Alfred Hitchcock's 1958 "Vertigo" is considered to be his greatest masterpiece by many critics.  I saw the film for the first time at the Nuart Theatre in Los Angeles back in the mid 1980's, shortly after the movies re-release.  I was captivated by both the movie's haunting tale of mystery and the beauty of San Francisco.

On February 12 and 13th, the San Francisco Symphony screened the film and performed Bernard Herrmann's musical score live as the movie played.  To top off this event, cinema legend Kim Novak appeared for a pre-screening conversation with Steven Winn.

Kim Novak

Kim Novak

While viewing the film, I began to think of what is involved in creating a complicated movie set.  After doing some basic research, I realized that Movie Set Design and Landscape Design have many things in common.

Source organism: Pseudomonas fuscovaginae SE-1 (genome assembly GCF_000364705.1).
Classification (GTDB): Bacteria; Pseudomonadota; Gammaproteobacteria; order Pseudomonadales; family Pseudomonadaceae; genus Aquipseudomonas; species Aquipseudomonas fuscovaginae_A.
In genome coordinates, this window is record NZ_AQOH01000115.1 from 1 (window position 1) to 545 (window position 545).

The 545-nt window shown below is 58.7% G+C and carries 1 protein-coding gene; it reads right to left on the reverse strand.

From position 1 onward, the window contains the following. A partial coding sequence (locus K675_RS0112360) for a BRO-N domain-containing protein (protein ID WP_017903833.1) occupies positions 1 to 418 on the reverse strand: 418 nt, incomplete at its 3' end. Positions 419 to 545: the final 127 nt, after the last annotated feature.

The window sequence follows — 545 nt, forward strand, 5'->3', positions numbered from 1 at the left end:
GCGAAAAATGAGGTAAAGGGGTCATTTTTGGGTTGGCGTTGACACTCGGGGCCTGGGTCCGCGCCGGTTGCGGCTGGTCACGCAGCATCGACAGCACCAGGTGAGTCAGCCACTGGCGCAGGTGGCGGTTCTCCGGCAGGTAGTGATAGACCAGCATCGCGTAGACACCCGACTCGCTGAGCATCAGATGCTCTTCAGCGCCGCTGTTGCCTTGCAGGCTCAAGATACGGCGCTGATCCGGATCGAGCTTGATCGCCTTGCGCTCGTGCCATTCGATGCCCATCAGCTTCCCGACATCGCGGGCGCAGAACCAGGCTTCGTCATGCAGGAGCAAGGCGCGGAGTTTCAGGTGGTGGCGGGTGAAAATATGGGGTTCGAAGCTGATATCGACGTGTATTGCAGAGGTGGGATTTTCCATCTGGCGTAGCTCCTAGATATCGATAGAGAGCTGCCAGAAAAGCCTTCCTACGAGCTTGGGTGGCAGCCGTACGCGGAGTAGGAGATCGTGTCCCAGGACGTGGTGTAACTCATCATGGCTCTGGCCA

Both Movie Set Designers and Landscape Designers use their creative talents and experience in order to achieve a setting for a variety of situations.  Both occupations produce all of their designs before the construction phase.  Skills that are vital to both are having artistic abilities, the ability to do research on architectural facts and the  ability to create a design after meeting with the client.

One tool that is used by the Movie Set Designer is the "storyboard".  In the Landscape Design field we use a similar tool, however, we call it the "concept plan".  Both the storyboard and the concept plan are the starting points of a design.  They are both visual tools that convey to the client what the final design will be.

Below, I have placed original storyboards of "Vertigo" next to final scenes from the movie.

Below are concept plans set side by side with the finished landscapes.

Enjoy your movies and gardens!

Diseñador de Jardín,